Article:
29 March 2012

TowerJazz and UCSD demo first silicon wafer-scale 110GHz phased-array transmitter

Specialty foundry TowerJazz (which has fabrication plants at Tower Semiconductor Ltd in Migdal Haemek, Israel, and at its subsidiaries Jazz Semiconductor Inc in Newport Beach, CA, USA and TowerJazz Japan Ltd) and The University of California, San Diego (UCSD), which provides a program in microwave, millimeter-wave and mixed-signal RFICs, have collaborated to demonstrate what is claimed to be the first wafer-scale phased array with 16 different antenna elements operating at 110GHz frequency range.

First-time success was achieved for the RFIC using TowerJazz’s proprietary models, kit and the mm-wave capabilities of its SBC18H3 0.18-micron silicon-germanium (SiGe) BiCMOS process. The device targets applications for automotive radar, aerospace & defense, passive imaging, security, and mm-wave imaging. The collaboration on the phased-array chip was partly funded by the US Defense Advanced Research Projects Agency (DARPA).

Phased arrays allow the electronic steering of an antenna beam in any direction and with high antenna gain by controlling the phase at each antenna element. The radiation beam can be ‘moved in space’ using entirely electronic means through control of the phase and amplitude at each antenna element used to generate the beam. This beam steering technique is more compact and much faster than mechanically steered arrays. Phased arrays also allow the creation of deep nulls in the radiation pattern to mitigate strong interference signals from several different directions. They have been in use in defense applications since the 1950s and have seen limited use in commercial system due to their relatively high cost. UCSD’s design and use of TowerJazz’s existing wafer processes are targeted at greatly reducing the cost of phased arrays, especially at millimeter-wave frequencies.

The wafer-scale SiGe BiCMOS chip measures 6.5mm x 6.0mm and combines the 110GHz source, amplifiers, distribution network, phase shifters and high-efficiency on-chip antennas, allowing a new generation of miniature and low-cost phased arrays for W-band (75-110GHz) applications. TowerJazz says that such an advance better serves the needs of the greater-than-$100m emerging markets of auto radar and passive imaging (security). The antennas are integrated on-chip, eliminating the expensive and lossy transitions and distribution network between the phased array and the off-chip elements. TowerJazz says that the wafer-scale phased array with 16 radiating elements, together with all the necessary CMOS control circuits, is capable of electronic beam scanning to +/-40 degrees in all planes. The architecture could be scaled to 64 elements (8x8) or 256 elements (16x16) due to on-chip antenna integration and the single-chip integration of multiple elements.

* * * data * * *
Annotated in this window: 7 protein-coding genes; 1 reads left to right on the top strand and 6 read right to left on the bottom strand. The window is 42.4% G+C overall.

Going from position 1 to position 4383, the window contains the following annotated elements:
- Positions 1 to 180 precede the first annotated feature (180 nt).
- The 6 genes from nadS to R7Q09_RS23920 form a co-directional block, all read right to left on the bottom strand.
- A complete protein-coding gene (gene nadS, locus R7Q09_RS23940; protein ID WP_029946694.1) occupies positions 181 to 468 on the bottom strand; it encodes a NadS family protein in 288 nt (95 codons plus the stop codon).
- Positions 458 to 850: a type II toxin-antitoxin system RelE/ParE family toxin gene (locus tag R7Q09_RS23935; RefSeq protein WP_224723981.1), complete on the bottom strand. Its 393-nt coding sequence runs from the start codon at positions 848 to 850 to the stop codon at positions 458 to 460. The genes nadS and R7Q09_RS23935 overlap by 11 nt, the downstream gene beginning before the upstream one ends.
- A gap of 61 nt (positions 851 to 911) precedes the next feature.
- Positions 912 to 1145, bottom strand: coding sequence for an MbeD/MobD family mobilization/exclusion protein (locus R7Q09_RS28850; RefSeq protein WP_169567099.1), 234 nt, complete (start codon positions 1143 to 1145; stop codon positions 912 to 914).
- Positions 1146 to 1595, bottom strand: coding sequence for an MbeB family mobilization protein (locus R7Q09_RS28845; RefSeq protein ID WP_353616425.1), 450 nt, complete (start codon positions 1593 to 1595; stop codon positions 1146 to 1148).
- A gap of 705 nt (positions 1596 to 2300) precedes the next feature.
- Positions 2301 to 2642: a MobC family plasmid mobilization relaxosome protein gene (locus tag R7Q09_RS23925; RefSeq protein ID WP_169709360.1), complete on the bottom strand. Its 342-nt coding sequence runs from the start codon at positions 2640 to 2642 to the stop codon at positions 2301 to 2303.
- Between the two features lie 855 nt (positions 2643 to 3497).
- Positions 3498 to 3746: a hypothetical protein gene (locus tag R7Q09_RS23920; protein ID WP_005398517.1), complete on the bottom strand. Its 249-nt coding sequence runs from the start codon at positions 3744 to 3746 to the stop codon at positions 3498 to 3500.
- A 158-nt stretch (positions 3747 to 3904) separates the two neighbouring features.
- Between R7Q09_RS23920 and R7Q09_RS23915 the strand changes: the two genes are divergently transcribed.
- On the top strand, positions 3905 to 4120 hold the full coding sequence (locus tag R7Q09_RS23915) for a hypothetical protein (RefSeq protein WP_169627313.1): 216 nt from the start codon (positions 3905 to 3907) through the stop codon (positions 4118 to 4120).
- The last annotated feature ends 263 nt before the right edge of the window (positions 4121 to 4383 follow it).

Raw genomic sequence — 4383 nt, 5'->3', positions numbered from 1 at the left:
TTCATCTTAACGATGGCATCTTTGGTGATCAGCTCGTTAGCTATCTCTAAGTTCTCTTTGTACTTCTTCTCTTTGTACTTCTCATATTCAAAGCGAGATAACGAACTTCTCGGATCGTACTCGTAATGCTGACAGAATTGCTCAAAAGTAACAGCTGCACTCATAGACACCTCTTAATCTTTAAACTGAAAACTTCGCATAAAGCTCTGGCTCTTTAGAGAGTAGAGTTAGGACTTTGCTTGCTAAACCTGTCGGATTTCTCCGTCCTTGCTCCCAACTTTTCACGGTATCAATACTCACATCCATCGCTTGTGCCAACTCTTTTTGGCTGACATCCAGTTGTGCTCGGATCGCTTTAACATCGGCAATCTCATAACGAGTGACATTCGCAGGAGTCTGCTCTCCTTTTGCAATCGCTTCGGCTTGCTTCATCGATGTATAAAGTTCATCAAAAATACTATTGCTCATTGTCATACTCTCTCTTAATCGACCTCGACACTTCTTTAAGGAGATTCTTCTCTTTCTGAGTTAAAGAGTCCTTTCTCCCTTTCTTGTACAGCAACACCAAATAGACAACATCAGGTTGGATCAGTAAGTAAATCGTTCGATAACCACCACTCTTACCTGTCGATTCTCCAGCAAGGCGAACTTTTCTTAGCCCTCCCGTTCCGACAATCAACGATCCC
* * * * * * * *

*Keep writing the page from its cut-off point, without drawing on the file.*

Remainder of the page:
By developing the wafer-scale chip, UCSD has demonstrated independent amplitude and phase control at 106-114GHz for all 16 different antenna elements, and provides commercial availability of highly scalable (from 16 elements to 256 elements) RF-IC transmitters for W-band and D-band phased-array applications. The chip was designed and tested by Woorim Shin, Ozgur Inac and Bonhyun Ku, all of UCSD’s Electrical and Computer Engineering Department under the supervision of professor Gabriel M. Rebeiz, and was partially sponsored by the DARPA program GRATE (Gratings of Regular Arrays and Trim Exposures) under the direction of Dr Carl McCants. The work was performed under a subcontract to UCSD from TowerJazz.

The phased array chip was developed using TowerJazz's SBC18H3 BiCMOS, which offers both high-performance 0.18-micron SiGe bipolar and high-quality passive elements combined with high-density 0.18-micron CMOS, to enable high-speed networking and mm-wave applications. The process offers SiGe transistors with a peak Fmax of 280GHz and a peak Ft of 240GHz, suiting low-power, high-performance mm-wave circuits, while replacing the need for more expensive gallium arsenide (GaAs) chips, TowerJazz says. SBC18H3 comes standard with 1.8V and 3.3V CMOS (dual-gate), deep trench isolation, lateral and vertical PNP transistors, MIM capacitors, high-performance varactors, polysilicon as well as metal and N-well resistors, p-i-n and Schottky diodes, high-Q inductors, triple-well isolation, and six layers of metal.

“We have a track record of successful collaboration with TowerJazz, and the ability to bring this innovative design from UCSD to market depends strongly on TowerJazz’s SiGe BiCMOS process, which enables lower-cost phased arrays by integrating many functions and high-efficiency antennas on the same silicon chip,” comments Electrical Engineering professor Gabriel M. Rebeiz (the lead professor on the chip).

The SBC18H3 process is available through the TowerJazz multi-project wafer (MPW) system. The chip is available via professor Rebeiz at rebeiz@ece.ucsd.edu.

Tags: TowerJazz SiGe BiCMOS

Visit: www.ece.ucsd.edu

Visit: www.towerjazz.com

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